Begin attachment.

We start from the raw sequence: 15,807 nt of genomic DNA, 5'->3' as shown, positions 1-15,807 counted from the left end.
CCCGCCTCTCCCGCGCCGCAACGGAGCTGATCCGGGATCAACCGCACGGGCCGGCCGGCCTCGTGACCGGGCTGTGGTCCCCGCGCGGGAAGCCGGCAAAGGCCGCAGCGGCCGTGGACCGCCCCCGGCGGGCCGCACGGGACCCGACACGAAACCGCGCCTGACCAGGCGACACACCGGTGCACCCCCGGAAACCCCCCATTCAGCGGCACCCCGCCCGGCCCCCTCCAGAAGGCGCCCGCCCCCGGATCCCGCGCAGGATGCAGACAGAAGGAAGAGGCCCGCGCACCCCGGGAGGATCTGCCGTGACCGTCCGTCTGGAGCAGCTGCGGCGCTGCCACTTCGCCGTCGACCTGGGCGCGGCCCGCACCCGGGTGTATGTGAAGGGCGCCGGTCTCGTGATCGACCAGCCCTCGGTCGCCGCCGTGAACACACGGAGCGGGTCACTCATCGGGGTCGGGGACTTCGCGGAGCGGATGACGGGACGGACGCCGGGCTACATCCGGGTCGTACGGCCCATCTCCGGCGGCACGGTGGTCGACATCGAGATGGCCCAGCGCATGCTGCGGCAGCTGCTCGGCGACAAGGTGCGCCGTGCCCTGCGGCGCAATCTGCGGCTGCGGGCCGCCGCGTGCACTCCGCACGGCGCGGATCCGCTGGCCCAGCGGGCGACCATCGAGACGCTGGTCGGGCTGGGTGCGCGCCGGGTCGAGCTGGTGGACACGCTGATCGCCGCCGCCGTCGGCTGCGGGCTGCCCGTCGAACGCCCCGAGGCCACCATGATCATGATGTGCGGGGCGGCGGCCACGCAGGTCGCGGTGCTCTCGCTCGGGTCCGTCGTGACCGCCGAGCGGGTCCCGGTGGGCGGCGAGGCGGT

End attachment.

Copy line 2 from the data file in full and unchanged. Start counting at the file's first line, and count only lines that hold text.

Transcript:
CCCGCCTCTCCCGCGCCGCAACGGAGCTGATCCGGGATCAACCGCACGGGCCGGCCGGCCTCGTGACCGGGCTGTGGTCCCCGCGCGGGAAGCCGGCAAAGGCCGCAGCGGCCGTGGACCGCCCCCGGCGGGCCGCACGGGACCCGACACGAAACCGCGCCTGACCAGGCGACACACCGGTGCACCCCCGGAAACCCCCCATTCAGCGGCACCCCGCCCGGCCCCCTCCAGAAGGCGCCCGCCCCCGGATCCCGCGCAGGATGCAGACAGAAGGAAGAGGCCCGCGCACCCCGGGAGGATCTGCCGTGACCGTCCGTCTGGAGCAGCTGCGGCGCTGCCACTTCGCCGTCGACCTGGGCGCGGCCCGCACCCGGGTGTATGTGAAGGGCGCCGGTCTCGTGATCGACCAGCCCTCGGTCGCCGCCGTGAACACACGGAGCGGGTCACTCATCGGGGTCGGGGACTTCGCGGAGCGGATGACGGGACGGACGCCGGGCTACATCCGGGTCGTACGGCCCATCTCCGGCGGCACGGTGGTCGACATCGAGATGGCCCAGCGCATGCTGCGGCAGCTGCTCGGCGACAAGGTGCGCCGTGCCCTGCGGCGCAATCTGCGGCTGCGGGCCGCCGCGTGCACTCCGCACGGCGCGGATCCGCTGGCCCAGCGGGCGACCATCGAGACGCTGGTCGGGCTGGGTGCGCGCCGGGTCGAGCTGGTGGACACGCTGATCGCCGCCGCCGTCGGCTGCGGGCTGCCCGTCGAACGCCCCGAGGCCACCATGATCATGATGTGCGGGGCGGCGGCCACGCAGGTCGCGGTGCTCTCGCTCGGGTCCGTCGTGACCGCCGAGCGGGTCCCGGTGGGCGGCGAGGCGGT